Tumor necrosis factor α (TNFα), a pro-inflammatory cytokine, enhances the development of pain and hyperalgesia, although the molecular mechanisms are not well understood. This study evaluated the hypothesis that TNFα increases the sensitivity of rat trigeminal neurons to capsaicin via two different mechanisms triggered by either brief or sustained exposure to the cytokine. A brief (5 min) application of TNFα significantly sensitized capsaicin-evoked accumulation of intracellular calcium ([Ca2+]i) (226.4±37.7 nM vs. 167.5±31.3 nM) and increased capsaicin-evoked nocifensive behavior (78.3±9.7 vs. 30.9±3.6 s) as compared with vehicle pretreatment (P<0.01 for both). Sustained (30 min to 4 h) exposure of cultured neurons to TNFα evoked a twofold increase in mRNA transcript (P<0.05) and protein levels (P<0.01) of transient potential receptor vanilloid type 1 (TRPV1). This long-term up-regulation of TRPV1 expression by TNFα correlated with enhancement in capsaicin-induced calcitonin gene-related peptide release (P<0.05). Demonstration of colocalization of TNFα receptor subtypes I and II with TRPV1 in almost all (>90%) TRPV1 expressing neurons provides evidence consistent with a direct interaction on the same subpopulation of sensory neurons. In summary, our data demonstrate that TNFα directly enhances the sensitivity of rat trigeminal neurons to capsaicin via both rapid, non-genomic mechanisms as well as sustained genomic regulation in TRPV1 expression. Thus, increased sensitization and up-regulation of TRPV1 constitutes a potential mechanism by which TNFα mediates inflammatory hyperalgesia and pain.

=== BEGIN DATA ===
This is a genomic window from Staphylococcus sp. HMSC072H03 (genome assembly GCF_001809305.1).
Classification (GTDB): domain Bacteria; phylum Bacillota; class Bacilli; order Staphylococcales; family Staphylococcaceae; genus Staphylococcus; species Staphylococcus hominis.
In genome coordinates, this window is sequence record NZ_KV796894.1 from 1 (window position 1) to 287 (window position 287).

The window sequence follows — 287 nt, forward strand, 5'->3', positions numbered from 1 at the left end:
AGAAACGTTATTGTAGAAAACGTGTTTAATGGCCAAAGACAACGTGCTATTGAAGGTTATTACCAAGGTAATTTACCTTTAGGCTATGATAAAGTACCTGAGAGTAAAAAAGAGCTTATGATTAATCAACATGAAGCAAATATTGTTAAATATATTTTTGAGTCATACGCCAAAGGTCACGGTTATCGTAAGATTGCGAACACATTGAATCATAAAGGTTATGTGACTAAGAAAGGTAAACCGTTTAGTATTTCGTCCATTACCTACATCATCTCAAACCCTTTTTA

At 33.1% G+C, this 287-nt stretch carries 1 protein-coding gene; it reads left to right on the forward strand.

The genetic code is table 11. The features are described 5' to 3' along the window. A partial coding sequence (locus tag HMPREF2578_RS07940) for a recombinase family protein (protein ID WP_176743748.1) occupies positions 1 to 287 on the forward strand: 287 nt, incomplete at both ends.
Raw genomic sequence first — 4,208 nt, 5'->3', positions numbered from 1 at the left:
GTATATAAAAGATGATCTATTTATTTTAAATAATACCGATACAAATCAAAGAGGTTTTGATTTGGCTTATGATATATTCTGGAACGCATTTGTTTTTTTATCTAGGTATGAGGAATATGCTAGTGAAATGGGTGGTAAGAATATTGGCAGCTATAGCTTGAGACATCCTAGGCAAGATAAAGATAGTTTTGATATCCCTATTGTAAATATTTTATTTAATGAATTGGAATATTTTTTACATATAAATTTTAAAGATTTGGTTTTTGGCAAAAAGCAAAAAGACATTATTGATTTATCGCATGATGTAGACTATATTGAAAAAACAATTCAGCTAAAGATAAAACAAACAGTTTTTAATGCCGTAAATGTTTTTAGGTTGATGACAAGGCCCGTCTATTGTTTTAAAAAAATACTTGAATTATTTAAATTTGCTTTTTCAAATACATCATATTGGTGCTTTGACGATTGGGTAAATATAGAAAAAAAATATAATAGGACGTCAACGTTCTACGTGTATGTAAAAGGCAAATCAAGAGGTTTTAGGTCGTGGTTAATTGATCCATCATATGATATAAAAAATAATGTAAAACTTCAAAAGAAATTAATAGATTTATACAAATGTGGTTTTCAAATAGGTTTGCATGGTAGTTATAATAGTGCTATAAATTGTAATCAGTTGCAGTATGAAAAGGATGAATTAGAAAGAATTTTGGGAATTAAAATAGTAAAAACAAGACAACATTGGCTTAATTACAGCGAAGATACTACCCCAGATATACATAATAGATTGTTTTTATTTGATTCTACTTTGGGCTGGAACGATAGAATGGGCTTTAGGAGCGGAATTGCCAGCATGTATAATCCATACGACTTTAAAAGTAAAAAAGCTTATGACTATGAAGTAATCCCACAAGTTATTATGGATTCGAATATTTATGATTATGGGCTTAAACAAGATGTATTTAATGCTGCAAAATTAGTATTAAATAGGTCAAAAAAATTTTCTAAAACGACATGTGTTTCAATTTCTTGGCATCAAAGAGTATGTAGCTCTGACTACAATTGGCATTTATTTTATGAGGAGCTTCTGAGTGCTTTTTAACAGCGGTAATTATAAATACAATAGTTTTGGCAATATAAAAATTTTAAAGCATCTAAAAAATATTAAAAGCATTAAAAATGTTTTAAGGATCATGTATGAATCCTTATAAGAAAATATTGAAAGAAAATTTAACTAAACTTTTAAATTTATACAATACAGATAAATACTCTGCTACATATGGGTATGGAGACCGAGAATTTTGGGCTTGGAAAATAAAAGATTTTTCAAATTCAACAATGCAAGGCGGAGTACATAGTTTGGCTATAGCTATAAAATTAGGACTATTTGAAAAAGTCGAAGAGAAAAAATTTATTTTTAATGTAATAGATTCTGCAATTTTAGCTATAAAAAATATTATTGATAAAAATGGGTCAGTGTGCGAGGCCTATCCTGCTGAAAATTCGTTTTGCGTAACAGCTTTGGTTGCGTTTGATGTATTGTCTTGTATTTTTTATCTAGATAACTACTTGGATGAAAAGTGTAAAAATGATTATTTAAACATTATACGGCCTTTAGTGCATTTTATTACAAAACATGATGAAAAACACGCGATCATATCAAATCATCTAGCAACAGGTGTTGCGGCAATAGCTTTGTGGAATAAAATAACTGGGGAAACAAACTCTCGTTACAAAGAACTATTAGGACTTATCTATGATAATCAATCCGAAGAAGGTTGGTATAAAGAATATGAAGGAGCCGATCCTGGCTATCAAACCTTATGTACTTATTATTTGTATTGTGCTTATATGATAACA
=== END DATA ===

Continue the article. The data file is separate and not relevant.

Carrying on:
|Original language||English (US)|
|Number of pages||7|
|State||Published - Aug 13 2008|
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